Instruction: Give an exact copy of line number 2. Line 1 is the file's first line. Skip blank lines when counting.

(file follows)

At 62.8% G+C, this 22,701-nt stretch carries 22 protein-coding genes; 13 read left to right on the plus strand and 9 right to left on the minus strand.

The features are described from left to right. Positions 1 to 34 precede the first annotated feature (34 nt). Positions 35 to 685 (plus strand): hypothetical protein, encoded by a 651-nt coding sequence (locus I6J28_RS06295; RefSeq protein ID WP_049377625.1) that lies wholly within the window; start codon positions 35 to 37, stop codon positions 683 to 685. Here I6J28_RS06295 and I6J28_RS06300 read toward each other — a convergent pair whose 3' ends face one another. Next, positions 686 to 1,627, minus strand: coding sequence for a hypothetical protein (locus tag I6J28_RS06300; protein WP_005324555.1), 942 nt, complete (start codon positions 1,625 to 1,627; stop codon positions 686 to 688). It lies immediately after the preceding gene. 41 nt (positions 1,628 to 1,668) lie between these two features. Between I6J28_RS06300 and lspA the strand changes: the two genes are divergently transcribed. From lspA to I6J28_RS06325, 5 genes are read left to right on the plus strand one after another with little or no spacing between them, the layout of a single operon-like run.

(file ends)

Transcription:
The features are described from left to right. Positions 1 to 34 precede the first annotated feature (34 nt). Positions 35 to 685 (plus strand): hypothetical protein, encoded by a 651-nt coding sequence (locus I6J28_RS06295; RefSeq protein ID WP_049377625.1) that lies wholly within the window; start codon positions 35 to 37, stop codon positions 683 to 685. Here I6J28_RS06295 and I6J28_RS06300 read toward each other — a convergent pair whose 3' ends face one another. Next, positions 686 to 1,627, minus strand: coding sequence for a hypothetical protein (locus tag I6J28_RS06300; protein WP_005324555.1), 942 nt, complete (start codon positions 1,625 to 1,627; stop codon positions 686 to 688). It lies immediately after the preceding gene. 41 nt (positions 1,628 to 1,668) lie between these two features. Between I6J28_RS06300 and lspA the strand changes: the two genes are divergently transcribed. From lspA to I6J28_RS06325, 5 genes are read left to right on the plus strand one after another with little or no spacing between them, the layout of a single operon-like run.